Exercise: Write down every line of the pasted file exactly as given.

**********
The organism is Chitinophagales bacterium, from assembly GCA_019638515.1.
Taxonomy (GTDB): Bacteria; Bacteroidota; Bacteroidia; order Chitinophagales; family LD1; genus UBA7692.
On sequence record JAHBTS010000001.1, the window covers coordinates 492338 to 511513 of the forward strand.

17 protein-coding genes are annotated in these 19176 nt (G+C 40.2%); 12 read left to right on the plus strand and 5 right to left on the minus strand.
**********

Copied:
The organism is Chitinophagales bacterium, from assembly GCA_019638515.1.
Taxonomy (GTDB): Bacteria; Bacteroidota; Bacteroidia; order Chitinophagales; family LD1; genus UBA7692.
On sequence record JAHBTS010000001.1, the window covers coordinates 492338 to 511513 of the forward strand.

17 protein-coding genes are annotated in these 19176 nt (G+C 40.2%); 12 read left to right on the plus strand and 5 right to left on the minus strand.